Additional imaging including magnetic resonance imaging (MRI) may be ordered by some providers.  In some settings, a dynamic MRI may show increased edema over the forearm musculature after exercise.  Verleisdonk et al. [10] used dynamic MRI as a diagnostic measure for chronic exertional compartment syndrome of the lower leg because there was a significant increase in T2 signal intensity in the involved compartment after exercise compared with controls. The T2 postexercise hyperintensity resolved after decompression fasciotomy [10].

Figure 2.  Dynamic MRI of the forearm in a rower.  Adopted from [17].

When there are associated neurological symptoms, nerve conduction studies (NCS) are recommended. Static nerve conduction studies and electromyography results are usually normal.  Dynamic NCS may demonstrate the same inaccuracies encountered with other dynamic nerve compression problems such as pronator syndrome. Myelin damage is required to produce an alteration in nerve conduit velocity.

treatment

Managing patients with CECS can present a challenge to clinicians. Regulating the activity that triggers the patient’s symptoms is the only nonoperative method that has been shown to alleviate symptoms. However, this may not be acceptable to some patients who are afflicted with CECS, especially those who are athletes. Unfortunately, no other nonoperative therapies have been shown to be efficacious for symptoms refractory to the cessation of activity [11,4].

Initial nonoperative management consists of deep tissue massages and stretching prior to exercise. However, it should be emphasized that these interventions do not alter the underlying structural pathology in CECS. Thus, while they may serve to delay the onset of symptoms during exercise, these interventions will not eliminate them [4].  Occupation and physical therapy to try to remedy other surrounding tendonitis or inflammation may be attempted.

For patients who do not respond to nonoperative therapy, or activity modification is unfeasible, fasciotomy may be considered.  Athletes are advised that not all patients experience full symptom resolution after fasciotomy [12].  Although most cases documented in the literature report complete resolution of symptoms and a return to athletic training, some report only partial symptom resolution and several incidences of scar widening [12,13].

As with CECS of the lower extremities, there have been newer and less invasive techniques being used.  These endoscopic-assisted and mini-open fasciotomies are being used reduce time to return to competition [1,9,14].  These techniques evolved owing to the belief that only the proximal two-thirds of the compartment needs to be released, because that is where the expansile muscle bellies lie [15].  Harrison et al. and Croutzet et al. reported complete resolution of preoperative symptoms in 6 and 8 athletes, respectively, after mini-open fasciotomy.  It is also of note that all athletes returned to sports in 4 and 6 weeks, respectively [9,15]. Barrera-Ochoa et al. compared results of mini-open and open fasciotomies and found no significant difference in pain and function scores visual analog scale and Quick-Disabilities of the Arm, Shoulder, and Hand questionnaire in 34 motocross racers [1]. More minor complications occurred after mini-open fasciotomies, including hematomas, unspecified skin issues, and superficial infections also [1].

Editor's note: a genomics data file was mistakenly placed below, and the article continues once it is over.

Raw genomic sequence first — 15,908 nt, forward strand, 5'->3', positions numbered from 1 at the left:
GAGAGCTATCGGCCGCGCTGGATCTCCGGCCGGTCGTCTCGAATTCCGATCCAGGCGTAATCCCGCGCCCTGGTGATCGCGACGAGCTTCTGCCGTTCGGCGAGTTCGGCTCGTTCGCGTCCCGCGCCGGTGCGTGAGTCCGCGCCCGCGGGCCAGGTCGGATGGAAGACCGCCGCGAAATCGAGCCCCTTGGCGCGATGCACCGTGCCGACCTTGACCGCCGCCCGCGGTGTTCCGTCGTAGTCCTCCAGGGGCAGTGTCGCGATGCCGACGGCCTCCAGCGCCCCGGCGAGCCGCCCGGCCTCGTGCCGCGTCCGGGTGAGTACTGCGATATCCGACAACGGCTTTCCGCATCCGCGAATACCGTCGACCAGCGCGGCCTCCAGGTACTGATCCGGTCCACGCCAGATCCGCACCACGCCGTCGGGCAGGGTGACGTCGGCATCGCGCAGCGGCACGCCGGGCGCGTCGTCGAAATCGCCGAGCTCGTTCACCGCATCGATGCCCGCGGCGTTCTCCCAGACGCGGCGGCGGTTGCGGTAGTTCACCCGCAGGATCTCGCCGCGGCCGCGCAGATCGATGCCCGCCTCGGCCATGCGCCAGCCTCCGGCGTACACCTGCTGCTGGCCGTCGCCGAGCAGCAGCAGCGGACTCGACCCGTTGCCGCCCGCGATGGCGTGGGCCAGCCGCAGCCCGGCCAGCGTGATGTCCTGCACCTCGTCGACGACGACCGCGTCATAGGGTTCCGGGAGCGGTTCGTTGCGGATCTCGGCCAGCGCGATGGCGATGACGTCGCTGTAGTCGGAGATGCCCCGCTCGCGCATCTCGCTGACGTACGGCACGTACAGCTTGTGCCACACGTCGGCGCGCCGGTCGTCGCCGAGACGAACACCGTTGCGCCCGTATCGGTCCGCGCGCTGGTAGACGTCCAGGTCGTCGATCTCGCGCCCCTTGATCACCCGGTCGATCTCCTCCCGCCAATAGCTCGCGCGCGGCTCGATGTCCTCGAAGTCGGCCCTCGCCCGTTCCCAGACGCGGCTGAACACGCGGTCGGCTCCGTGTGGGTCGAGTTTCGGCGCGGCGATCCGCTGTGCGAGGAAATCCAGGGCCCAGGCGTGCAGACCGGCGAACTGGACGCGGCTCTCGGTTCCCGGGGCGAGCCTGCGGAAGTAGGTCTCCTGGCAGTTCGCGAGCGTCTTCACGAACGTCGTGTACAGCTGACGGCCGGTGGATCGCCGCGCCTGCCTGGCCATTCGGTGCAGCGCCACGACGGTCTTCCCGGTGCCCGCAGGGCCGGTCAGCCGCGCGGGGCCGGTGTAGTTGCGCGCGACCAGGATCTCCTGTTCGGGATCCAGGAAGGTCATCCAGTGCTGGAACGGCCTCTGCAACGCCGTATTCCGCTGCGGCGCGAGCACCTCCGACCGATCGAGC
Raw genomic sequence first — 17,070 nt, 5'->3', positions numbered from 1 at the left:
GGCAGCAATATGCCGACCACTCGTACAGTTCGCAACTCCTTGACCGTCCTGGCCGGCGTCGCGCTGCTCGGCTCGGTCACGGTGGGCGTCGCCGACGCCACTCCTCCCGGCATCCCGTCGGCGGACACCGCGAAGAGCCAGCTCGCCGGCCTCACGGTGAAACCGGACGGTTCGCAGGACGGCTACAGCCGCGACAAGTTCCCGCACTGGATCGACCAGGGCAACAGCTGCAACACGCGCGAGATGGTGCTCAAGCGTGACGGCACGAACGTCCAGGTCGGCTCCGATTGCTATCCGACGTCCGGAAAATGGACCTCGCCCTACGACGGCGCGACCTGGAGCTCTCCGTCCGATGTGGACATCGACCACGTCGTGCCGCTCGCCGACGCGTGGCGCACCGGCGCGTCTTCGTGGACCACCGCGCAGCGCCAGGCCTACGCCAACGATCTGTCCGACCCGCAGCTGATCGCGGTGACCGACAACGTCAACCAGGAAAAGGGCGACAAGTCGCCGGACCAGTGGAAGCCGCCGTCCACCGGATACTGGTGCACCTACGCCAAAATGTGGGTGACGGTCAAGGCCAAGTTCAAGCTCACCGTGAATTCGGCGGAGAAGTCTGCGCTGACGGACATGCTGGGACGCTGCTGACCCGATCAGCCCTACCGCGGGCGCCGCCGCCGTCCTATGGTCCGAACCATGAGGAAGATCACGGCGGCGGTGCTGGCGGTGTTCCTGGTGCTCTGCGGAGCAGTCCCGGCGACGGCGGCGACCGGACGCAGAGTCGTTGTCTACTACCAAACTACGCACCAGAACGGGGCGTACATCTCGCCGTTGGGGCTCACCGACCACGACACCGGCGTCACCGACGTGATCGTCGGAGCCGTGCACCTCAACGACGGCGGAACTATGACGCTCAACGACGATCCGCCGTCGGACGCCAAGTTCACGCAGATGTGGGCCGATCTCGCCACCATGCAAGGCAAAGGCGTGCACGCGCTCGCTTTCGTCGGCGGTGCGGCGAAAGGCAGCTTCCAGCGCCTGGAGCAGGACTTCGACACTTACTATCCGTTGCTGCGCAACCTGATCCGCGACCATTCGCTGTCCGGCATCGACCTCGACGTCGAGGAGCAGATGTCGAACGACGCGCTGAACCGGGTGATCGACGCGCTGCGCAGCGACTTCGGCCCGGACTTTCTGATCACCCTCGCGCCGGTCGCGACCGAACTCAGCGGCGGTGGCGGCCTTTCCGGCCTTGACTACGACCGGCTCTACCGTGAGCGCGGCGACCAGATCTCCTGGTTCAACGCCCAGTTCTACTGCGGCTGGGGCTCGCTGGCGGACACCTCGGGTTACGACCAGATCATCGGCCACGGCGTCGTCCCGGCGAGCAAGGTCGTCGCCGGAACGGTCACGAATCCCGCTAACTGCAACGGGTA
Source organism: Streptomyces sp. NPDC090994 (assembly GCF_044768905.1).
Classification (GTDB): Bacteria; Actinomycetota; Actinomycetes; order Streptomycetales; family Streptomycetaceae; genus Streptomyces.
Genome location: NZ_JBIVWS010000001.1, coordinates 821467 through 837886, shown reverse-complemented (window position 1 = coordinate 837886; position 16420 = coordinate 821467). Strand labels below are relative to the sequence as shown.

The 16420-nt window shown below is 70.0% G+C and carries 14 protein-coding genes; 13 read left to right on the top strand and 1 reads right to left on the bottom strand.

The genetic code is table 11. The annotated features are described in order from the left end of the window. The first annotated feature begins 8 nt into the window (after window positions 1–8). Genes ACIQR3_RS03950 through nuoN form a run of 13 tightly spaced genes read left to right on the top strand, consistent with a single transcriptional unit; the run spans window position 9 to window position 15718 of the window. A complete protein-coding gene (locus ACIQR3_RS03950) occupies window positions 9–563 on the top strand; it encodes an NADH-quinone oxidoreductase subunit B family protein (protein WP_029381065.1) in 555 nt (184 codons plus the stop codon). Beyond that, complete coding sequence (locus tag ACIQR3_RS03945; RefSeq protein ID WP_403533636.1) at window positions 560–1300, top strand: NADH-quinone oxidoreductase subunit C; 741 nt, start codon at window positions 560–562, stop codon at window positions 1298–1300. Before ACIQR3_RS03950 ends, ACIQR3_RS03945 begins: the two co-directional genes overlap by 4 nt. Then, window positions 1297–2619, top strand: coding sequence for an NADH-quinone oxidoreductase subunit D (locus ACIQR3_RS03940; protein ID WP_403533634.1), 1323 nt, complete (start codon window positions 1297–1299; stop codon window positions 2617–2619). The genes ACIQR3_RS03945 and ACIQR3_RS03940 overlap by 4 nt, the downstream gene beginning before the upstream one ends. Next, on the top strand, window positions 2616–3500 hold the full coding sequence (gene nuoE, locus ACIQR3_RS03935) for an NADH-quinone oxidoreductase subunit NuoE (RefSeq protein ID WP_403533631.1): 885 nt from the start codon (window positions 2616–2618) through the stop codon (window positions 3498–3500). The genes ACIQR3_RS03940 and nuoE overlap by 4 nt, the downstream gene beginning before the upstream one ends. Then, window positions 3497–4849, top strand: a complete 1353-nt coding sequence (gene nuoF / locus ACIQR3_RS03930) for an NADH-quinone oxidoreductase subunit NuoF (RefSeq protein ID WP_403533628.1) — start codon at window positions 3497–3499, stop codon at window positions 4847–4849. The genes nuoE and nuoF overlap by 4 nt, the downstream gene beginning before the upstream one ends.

Figure 3.  Studies performed on CECS and techniques described .  Adopted form [17].

Image 4: Images from a volar compartment release  Adopted from [17].

Summary

In summary, exertional compartment syndrome is a rare condition that most often affects athletes and others who complete tasks that require repetition that many times requires a high index of suspicion.  Afflicted patients most often report exercise-induced pain that subsides upon the cessation of activity. The diagnosis is often based on the history of symptoms and a post-exercise physical exam.  Intracompartmental pressure testing can also be used to support the diagnosis.  Patients with CECS of the forearms who choose nonoperative management generally have a poor prognosis. Patients who undergo surgery, via fasciotomy, usually have good results, though there is low risk of postoperative recurrence.

CASE CONCLUSION

C.  Exertional compartment syndrome is a rare condition that most often affects athletes and others who complete tasks that require repetition and is most common among rowers and motocross riders. Afflicted patients most often report exercise-induced pain, tightness and paresthesias that subside upon the cessation of activity. The diagnosis is often based on the history of symptoms and a post-exercise physical exam.  Intracompartmental pressure testing can also be used to support the diagnosis.  Among the answer choices, this is the most likely diagnosis.  Median nerve compression would unlikely be intermittent and would not normally resolve with rest.  There were no fractures on the x-ray performed making a fracture less likely.

References